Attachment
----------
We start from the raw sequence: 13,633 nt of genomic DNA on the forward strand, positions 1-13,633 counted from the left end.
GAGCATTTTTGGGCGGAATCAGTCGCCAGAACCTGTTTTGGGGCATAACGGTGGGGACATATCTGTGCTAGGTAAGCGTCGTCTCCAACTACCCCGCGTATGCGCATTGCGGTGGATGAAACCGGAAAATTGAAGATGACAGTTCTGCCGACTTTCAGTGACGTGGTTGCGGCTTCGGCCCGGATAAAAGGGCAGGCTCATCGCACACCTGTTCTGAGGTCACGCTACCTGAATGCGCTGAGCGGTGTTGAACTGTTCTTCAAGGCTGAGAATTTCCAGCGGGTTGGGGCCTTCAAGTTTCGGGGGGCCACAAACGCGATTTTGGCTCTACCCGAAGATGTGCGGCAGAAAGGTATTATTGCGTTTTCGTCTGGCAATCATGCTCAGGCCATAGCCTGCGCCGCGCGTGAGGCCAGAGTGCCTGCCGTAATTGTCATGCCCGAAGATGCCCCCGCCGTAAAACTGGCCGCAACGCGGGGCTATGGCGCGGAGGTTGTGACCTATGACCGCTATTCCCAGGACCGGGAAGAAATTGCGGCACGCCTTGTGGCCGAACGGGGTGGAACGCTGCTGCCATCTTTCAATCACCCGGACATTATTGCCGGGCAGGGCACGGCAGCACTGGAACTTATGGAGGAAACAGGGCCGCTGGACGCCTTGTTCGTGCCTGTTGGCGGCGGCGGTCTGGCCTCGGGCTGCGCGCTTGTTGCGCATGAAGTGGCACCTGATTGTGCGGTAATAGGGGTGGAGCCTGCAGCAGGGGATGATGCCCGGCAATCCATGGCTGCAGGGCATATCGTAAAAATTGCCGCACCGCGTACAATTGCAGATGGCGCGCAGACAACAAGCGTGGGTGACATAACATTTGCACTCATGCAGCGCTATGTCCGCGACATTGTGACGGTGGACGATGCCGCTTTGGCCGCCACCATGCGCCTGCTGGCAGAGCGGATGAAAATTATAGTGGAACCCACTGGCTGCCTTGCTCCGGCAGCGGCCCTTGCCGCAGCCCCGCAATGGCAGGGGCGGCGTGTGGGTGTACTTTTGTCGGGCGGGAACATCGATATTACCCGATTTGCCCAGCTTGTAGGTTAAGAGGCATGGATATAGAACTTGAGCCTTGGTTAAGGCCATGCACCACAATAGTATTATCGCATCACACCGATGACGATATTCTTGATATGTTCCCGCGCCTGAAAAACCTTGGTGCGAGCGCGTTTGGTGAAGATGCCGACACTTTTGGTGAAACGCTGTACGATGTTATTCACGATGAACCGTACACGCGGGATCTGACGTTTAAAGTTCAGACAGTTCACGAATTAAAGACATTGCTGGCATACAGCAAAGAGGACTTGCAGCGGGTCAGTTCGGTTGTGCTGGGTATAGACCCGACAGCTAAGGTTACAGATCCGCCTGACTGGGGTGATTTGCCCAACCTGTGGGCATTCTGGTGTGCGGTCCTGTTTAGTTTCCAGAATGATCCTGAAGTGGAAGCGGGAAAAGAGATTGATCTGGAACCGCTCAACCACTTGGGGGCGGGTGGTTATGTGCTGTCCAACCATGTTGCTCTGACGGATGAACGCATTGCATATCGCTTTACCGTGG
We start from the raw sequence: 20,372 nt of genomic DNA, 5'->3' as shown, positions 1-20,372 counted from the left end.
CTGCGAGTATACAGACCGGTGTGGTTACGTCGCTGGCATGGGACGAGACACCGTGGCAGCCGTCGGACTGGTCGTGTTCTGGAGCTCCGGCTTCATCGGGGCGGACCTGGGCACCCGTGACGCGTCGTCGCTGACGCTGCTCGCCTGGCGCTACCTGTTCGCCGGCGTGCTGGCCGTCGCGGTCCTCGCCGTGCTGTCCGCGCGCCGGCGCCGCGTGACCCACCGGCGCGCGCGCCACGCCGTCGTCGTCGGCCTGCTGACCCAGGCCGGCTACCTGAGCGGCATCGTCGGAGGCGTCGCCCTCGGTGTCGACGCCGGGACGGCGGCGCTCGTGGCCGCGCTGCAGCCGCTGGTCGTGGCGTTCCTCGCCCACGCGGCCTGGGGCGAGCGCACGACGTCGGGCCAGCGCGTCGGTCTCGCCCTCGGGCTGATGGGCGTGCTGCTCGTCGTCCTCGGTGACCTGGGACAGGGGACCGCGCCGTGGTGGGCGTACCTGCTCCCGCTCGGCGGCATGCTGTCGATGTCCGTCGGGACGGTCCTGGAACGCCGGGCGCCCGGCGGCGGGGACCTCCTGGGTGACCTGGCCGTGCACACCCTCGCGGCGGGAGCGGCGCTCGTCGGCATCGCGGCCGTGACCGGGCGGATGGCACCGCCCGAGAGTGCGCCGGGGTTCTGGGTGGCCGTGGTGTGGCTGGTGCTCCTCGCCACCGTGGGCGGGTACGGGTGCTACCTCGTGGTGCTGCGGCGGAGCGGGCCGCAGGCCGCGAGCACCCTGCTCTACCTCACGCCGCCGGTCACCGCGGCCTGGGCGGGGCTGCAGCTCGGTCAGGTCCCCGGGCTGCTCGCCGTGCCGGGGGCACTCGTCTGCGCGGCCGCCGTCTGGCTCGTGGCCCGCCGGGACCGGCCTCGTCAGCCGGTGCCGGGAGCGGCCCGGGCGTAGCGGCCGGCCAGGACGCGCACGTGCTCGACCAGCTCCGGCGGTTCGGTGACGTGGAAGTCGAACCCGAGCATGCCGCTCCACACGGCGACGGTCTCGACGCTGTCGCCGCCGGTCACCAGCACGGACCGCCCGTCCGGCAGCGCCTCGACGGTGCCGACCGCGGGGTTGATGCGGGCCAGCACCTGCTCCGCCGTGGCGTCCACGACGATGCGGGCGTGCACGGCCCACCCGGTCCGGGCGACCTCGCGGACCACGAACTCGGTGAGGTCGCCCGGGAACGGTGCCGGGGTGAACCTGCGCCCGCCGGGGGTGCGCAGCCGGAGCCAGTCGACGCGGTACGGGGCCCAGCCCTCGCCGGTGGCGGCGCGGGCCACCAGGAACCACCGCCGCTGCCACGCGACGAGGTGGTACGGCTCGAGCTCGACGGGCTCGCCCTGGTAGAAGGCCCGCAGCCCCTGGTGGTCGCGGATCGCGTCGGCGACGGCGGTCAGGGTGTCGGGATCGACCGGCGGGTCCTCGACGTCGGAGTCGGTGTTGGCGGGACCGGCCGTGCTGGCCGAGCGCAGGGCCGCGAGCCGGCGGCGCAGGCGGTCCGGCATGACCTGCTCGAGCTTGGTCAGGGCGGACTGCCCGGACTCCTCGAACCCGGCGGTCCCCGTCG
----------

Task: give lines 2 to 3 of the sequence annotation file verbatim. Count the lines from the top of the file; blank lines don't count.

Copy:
GAGCATTTTTGGGCGGAATCAGTCGCCAGAACCTGTTTTGGGGCATAACGGTGGGGACATATCTGTGCTAGGTAAGCGTCGTCTCCAACTACCCCGCGTATGCGCATTGCGGTGGATGAAACCGGAAAATTGAAGATGACAGTTCTGCCGACTTTCAGTGACGTGGTTGCGGCTTCGGCCCGGATAAAAGGGCAGGCTCATCGCACACCTGTTCTGAGGTCACGCTACCTGAATGCGCTGAGCGGTGTTGAACTGTTCTTCAAGGCTGAGAATTTCCAGCGGGTTGGGGCCTTCAAGTTTCGGGGGGCCACAAACGCGATTTTGGCTCTACCCGAAGATGTGCGGCAGAAAGGTATTATTGCGTTTTCGTCTGGCAATCATGCTCAGGCCATAGCCTGCGCCGCGCGTGAGGCCAGAGTGCCTGCCGTAATTGTCATGCCCGAAGATGCCCCCGCCGTAAAACTGGCCGCAACGCGGGGCTATGGCGCGGAGGTTGTGACCTATGACCGCTATTCCCAGGACCGGGAAGAAATTGCGGCACGCCTTGTGGCCGAACGGGGTGGAACGCTGCTGCCATCTTTCAATCACCCGGACATTATTGCCGGGCAGGGCACGGCAGCACTGGAACTTATGGAGGAAACAGGGCCGCTGGACGCCTTGTTCGTGCCTGTTGGCGGCGGCGGTCTGGCCTCGGGCTGCGCGCTTGTTGCGCATGAAGTGGCACCTGATTGTGCGGTAATAGGGGTGGAGCCTGCAGCAGGGGATGATGCCCGGCAATCCATGGCTGCAGGGCATATCGTAAAAATTGCCGCACCGCGTACAATTGCAGATGGCGCGCAGACAACAAGCGTGGGTGACATAACATTTGCACTCATGCAGCGCTATGTCCGCGACATTGTGACGGTGGACGATGCCGCTTTGGCCGCCACCATGCGCCTGCTGGCAGAGCGGATGAAAATTATAGTGGAACCCACTGGCTGCCTTGCTCCGGCAGCGGCCCTTGCCGCAGCCCCGCAATGGCAGGGGCGGCGTGTGGGTGTACTTTTGTCGGGCGGGAACATCGATATTACCCGATTTGCCCAGCTTGTAGGTTAAGAGGCATGGATATAGAACTTGAGCCTTGGTTAAGGCCATGCACCACAATAGTATTATCGCATCACACCGATGACGATATTCTTGATATGTTCCCGCGCCTGAAAAACCTTGGTGCGAGCGCGTTTGGTGAAGATGCCGACACTTTTGGTGAAACGCTGTACGATGTTATTCACGATGAACCGTACACGCGGGATCTGACGTTTAAAGTTCAGACAGTTCACGAATTAAAGACATTGCTGGCATACAGCAAAGAGGACTTGCAGCGGGTCAGTTCGGTTGTGCTGGGTATAGACCCGACAGCTAAGGTTACAGATCCGCCTGACTGGGGTGATTTGCCCAACCTGTGGGCATTCTGGTGTGCGGTCCTGTTTAGTTTCCAGAATGATCCTGAAGTGGAAGCGGGAAAAGAGATTGATCTGGAACCGCTCAACCACTTGGGGGCGGGTGGTTATGTGCTGTCCAACCATGTTGCTCTGACGGATGAACGCATTGCATATCGCTTTACCGTGG
We start from the raw sequence: 20,372 nt of genomic DNA, 5'->3' as shown, positions 1-20,372 counted from the left end.